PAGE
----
Core operating expenses for cost of license revenues increased by $17.8 or 24% in 2012 compared with 2011 and by $22.4 or 43% in 2011 compared with 2010. The increases were due to increases of $8.0 and $7.6 in 2012 and 2011, respectively, for IT development costs. Additionally, cost of license revenues increased by $4.8 and $11.3 in 2012 and 2011, respectively, primarily related to royalty and licensing costs for technology licensed from third-party providers that is used in our products.
Cost of Services Revenues
Our core operating expenses for cost of services revenues primarily include the costs of personnel and related overhead to deliver technical support for our products and to provide our professional services.
Core operating expenses for cost of services revenues increased by $65.8 or 17% in 2012 compared with 2011, and by $92.5 or 32% in 2011 compared with 2010. The increase in 2012 was primarily due to growth in employee-related expenses and travel and entertainment expenses of $61.4, which was largely driven by incremental growth in headcount to support increased revenues. Additionally, our third-party professional services costs increased by $17.0 to provide technical support and professional services primarily in connection with increased demand for services. These increases in 2012 were partially offset by a decrease of $8.0 due to the completion of certain IT development projects and the positive impact of fluctuations in the exchange rate between the U.S. Dollar and foreign currencies of $9.1. The increase in 2011 was primarily due to growth in employee-related expenses of $48.3, which was largely driven by incremental growth in headcount, as well as an increase in expenses of $16.2 for IT development costs. Additionally, our third-party professional services costs increased by $13.1 to provide technical support and professional services primarily in connection with increased services revenues. Fluctuations in the exchange rate between the U.S. Dollar and foreign currencies also contributed $9.4 to the overall increase in costs of services revenues.
Research and Development Expenses
Our core operating expenses for research and development (“R&D”) expenses include the personnel and related overhead associated with the R&D of new product offerings and the enhancement of our existing software offerings.
Core operating expenses for R&D increased by $116.9 or 18% in 2012 compared with 2011, and by $124.1 or 23% in 2011 compared with 2010. The increases were primarily due to growth in employee-related expenses of $105.5 and $95.0 in 2012 and 2011, respectively, which were primarily driven by incremental growth in headcount from strategic hiring and business acquisitions. In 2012 and 2011, facility-related expenses of $11.5 and $9.1, respectively, further contributed to the year-over-year increases. Additionally, the positive impact of $9.5 from fluctuations in the exchange rate between the U.S. Dollar and foreign currencies partially offset the increases in 2012.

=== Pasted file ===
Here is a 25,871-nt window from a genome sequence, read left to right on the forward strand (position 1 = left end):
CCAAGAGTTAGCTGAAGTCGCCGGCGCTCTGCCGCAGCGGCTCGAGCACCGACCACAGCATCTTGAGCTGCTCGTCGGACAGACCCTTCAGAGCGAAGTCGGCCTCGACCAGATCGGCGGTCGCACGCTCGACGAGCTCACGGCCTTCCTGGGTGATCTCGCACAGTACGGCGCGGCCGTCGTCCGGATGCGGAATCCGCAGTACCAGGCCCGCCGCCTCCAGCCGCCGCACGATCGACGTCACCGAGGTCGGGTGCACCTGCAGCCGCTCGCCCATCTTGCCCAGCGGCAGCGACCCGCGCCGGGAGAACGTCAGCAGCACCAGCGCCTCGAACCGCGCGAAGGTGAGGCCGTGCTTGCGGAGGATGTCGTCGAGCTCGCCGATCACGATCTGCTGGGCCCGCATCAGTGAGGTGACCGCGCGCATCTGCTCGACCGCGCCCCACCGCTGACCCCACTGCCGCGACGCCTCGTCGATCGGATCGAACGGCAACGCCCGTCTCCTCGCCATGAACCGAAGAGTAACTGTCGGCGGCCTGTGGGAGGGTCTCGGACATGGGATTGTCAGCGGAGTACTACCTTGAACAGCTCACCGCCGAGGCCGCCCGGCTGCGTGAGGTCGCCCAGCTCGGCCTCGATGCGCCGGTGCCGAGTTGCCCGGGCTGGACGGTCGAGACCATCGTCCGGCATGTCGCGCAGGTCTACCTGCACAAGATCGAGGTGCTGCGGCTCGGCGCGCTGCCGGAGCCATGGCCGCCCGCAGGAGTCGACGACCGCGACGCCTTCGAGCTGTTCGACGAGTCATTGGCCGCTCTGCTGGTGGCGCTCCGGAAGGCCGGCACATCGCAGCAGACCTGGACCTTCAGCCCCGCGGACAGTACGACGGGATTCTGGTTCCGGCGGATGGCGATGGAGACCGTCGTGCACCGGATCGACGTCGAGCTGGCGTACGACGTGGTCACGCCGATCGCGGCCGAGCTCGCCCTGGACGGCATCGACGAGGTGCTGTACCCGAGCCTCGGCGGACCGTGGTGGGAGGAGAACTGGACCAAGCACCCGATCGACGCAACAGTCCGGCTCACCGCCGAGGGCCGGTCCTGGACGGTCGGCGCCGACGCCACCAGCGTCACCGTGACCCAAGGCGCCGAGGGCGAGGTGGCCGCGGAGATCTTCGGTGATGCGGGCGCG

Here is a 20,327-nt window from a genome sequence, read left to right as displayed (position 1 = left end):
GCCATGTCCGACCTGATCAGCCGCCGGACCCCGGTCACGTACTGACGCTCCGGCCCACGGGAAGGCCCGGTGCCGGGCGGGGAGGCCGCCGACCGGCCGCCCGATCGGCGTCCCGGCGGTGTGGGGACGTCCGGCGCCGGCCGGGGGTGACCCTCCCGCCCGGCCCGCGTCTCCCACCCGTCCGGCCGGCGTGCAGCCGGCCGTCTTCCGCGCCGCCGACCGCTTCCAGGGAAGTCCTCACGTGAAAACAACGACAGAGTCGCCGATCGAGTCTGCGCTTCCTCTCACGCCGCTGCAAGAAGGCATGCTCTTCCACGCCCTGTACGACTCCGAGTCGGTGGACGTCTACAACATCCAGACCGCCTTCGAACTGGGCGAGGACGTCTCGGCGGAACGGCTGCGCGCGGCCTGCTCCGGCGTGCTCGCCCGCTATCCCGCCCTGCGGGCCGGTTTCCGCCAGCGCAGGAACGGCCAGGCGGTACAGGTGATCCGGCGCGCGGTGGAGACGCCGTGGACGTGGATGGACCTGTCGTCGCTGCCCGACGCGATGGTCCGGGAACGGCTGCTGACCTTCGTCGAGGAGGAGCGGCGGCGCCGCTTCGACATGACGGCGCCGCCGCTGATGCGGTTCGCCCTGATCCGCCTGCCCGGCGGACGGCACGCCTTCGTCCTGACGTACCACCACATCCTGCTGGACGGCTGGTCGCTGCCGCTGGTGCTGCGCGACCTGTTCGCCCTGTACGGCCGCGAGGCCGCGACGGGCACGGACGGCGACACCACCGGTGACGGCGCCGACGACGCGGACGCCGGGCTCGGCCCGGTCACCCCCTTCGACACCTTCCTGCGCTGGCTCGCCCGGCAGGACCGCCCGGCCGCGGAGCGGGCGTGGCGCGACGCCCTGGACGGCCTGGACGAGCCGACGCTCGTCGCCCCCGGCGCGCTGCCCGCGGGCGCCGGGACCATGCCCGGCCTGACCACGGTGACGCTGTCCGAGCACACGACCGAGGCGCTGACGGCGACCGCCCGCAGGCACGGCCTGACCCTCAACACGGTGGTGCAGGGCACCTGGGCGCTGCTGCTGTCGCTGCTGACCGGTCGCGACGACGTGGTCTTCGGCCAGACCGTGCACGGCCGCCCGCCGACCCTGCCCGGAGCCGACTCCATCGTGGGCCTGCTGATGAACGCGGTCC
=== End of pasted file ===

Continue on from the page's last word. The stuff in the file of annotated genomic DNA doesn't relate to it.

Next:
Sales and Marketing Expenses
Our core operating expenses for sales and marketing expenses include personnel costs, sales commissions and related overhead associated with the sale and marketing of our license and services offerings, as well as the cost of product launches. Sales commissions are generally earned and expensed when a firm order is received from the customer and may be expensed in a period other than the period in which the related revenue is recognized. Sales and marketing expenses also include the net impact from the expenses incurred and fees generated by certain marketing initiatives, including our annual VMworld conferences in the U.S. and Europe.
Core operating expenses for sales and marketing increased by $255.0 or 21% in 2012 compared with 2011, and by $291.2 or 31% in 2011 compared with 2010. The increase in 2012 was primarily due to growth in employee-related expenses of $213.8, driven by incremental growth in headcount and by higher commission expense due to increased sales volumes, as well as an increase of $50.0 in the costs of marketing programs. The increases in 2012 were partially offset by the positive impact of $28.9 from fluctuations in the exchange rate between the U.S. Dollar and foreign currencies. The increase in 2011 was primarily due to growth in employee-related expenses of $168.8, driven by incremental growth in headcount and by higher commission expense due to increased sales volumes. Additionally, the costs of marketing programs increased by $33.3 and travel and entertainment expense increased by $18.0 in support of our expanding markets and sales efforts. The negative impact of $30.5 from fluctuations in the exchange rate between the U.S. Dollar and foreign currencies further contributed to the increase.